The traditional roles of the trumpet, cello, and drums undergo conscious redefinition on Trio Ex Nihilo. Bynum is as likely to use his instrument for birdlike lines as he is for floating decoration. The trumpet often assumes a microtonal voice-like role in his hands. And rather than playing the cello like a lot of players dodevoting primary attention to the bass lineSong prefers to go for harmonic twists and jabs, mixed with the occasional stark melody. And Newton is anything but a timekeeper on Trio Ex Nihilo. He takes his drum kit and coaxes from it a very sparse collection of accents and colors.
The utter commitment of these players to skirt familiar territory in order to forge new ground means that they're constantly taking risks. Some of their adventures work better than others, for surebut this trio generally keeps up solid forward momentum on their travels. Relative to a lot of free improv groups, they stick to a pared-down interplay. Often two players will engage in dialogue while the third sits out. And when they're in full swing (so to speak; and that's a rare event in the literal sense) they keep it deliberate, understated, and focused.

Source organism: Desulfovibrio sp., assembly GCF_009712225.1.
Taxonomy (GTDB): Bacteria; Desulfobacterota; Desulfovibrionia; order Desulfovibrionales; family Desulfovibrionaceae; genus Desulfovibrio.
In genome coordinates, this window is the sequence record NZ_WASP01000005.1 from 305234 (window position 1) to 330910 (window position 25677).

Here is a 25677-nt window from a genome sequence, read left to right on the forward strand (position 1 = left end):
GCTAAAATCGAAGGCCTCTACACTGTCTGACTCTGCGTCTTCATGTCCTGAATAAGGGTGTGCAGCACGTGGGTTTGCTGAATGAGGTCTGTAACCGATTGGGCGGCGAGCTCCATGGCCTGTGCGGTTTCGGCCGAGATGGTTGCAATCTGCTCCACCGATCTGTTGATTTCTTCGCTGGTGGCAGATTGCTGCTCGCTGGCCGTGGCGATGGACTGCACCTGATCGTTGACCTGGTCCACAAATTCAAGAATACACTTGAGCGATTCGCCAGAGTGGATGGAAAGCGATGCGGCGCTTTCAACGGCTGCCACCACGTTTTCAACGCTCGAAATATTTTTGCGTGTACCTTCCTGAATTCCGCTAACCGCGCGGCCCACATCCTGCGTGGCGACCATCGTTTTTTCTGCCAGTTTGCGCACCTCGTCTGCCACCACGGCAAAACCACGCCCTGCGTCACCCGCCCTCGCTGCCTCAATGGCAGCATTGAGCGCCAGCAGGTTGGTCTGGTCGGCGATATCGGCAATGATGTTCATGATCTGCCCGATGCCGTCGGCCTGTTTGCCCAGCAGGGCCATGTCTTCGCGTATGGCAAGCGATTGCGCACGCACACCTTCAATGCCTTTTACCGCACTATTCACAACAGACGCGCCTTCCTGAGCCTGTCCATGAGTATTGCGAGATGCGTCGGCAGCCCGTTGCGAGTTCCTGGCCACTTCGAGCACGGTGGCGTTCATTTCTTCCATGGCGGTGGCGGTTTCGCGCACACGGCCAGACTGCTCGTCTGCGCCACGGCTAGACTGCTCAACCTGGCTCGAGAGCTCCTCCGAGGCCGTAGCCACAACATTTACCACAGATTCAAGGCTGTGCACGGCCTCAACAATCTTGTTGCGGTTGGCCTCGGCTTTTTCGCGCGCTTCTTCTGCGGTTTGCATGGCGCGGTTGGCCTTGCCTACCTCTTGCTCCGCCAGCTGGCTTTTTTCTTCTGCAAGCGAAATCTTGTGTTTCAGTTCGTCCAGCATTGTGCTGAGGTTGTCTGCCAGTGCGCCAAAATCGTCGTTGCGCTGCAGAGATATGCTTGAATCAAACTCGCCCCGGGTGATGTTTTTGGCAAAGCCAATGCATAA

Track Listing: Ex Nihilo; The Back of My Mind; Scurrilous; Schwa; Turning the Wheel; Feng Shui Nightmare; Folk Song #8; Blister Pack; All Ways Are Up (for A. Stieglitz).
Personnel: Taylor Ho Bynum: trumpet, flugelhorn, pocket trumpet, trumpophone; Jeff Song: cello; Curt Newton: drums.
Record Label: Buzz Records
Style: Modern Jazz
One moment, you will be redirected shortly.